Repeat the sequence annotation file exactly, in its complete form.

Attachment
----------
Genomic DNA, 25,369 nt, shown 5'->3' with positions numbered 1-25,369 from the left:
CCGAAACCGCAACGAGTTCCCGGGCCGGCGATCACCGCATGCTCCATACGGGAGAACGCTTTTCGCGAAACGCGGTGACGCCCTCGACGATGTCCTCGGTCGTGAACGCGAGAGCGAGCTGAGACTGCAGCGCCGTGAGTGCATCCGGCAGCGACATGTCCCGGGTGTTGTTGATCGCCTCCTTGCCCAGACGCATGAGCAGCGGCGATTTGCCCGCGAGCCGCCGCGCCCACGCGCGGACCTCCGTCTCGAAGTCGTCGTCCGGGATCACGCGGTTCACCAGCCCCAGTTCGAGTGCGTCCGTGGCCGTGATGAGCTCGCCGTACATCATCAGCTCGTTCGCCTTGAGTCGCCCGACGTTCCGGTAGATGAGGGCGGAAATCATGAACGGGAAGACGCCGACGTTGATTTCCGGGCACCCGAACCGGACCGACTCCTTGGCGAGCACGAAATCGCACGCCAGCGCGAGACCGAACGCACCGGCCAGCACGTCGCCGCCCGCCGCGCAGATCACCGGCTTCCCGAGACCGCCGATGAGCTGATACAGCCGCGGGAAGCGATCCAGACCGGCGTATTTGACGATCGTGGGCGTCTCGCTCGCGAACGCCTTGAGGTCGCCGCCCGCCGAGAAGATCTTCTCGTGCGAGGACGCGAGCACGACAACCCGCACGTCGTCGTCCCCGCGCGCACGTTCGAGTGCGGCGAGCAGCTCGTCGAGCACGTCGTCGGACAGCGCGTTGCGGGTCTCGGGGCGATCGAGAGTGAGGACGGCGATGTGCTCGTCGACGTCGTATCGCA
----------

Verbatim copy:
Genomic DNA, 25,369 nt, shown 5'->3' with positions numbered 1-25,369 from the left:
CCGAAACCGCAACGAGTTCCCGGGCCGGCGATCACCGCATGCTCCATACGGGAGAACGCTTTTCGCGAAACGCGGTGACGCCCTCGACGATGTCCTCGGTCGTGAACGCGAGAGCGAGCTGAGACTGCAGCGCCGTGAGTGCATCCGGCAGCGACATGTCCCGGGTGTTGTTGATCGCCTCCTTGCCCAGACGCATGAGCAGCGGCGATTTGCCCGCGAGCCGCCGCGCCCACGCGCGGACCTCCGTCTCGAAGTCGTCGTCCGGGATCACGCGGTTCACCAGCCCCAGTTCGAGTGCGTCCGTGGCCGTGATGAGCTCGCCGTACATCATCAGCTCGTTCGCCTTGAGTCGCCCGACGTTCCGGTAGATGAGGGCGGAAATCATGAACGGGAAGACGCCGACGTTGATTTCCGGGCACCCGAACCGGACCGACTCCTTGGCGAGCACGAAATCGCACGCCAGCGCGAGACCGAACGCACCGGCCAGCACGTCGCCGCCCGCCGCGCAGATCACCGGCTTCCCGAGACCGCCGATGAGCTGATACAGCCGCGGGAAGCGATCCAGACCGGCGTATTTGACGATCGTGGGCGTCTCGCTCGCGAACGCCTTGAGGTCGCCGCCCGCCGAGAAGATCTTCTCGTGCGAGGACGCGAGCACGACAACCCGCACGTCGTCGTCCCCGCGCGCACGTTCGAGTGCGGCGAGCAGCTCGTCGAGCACGTCGTCGGACAGCGCGTTGCGGGTCTCGGGGCGATCGAGAGTGAGGACGGCGATGTGCTCGTCGACGTCGTATCGCA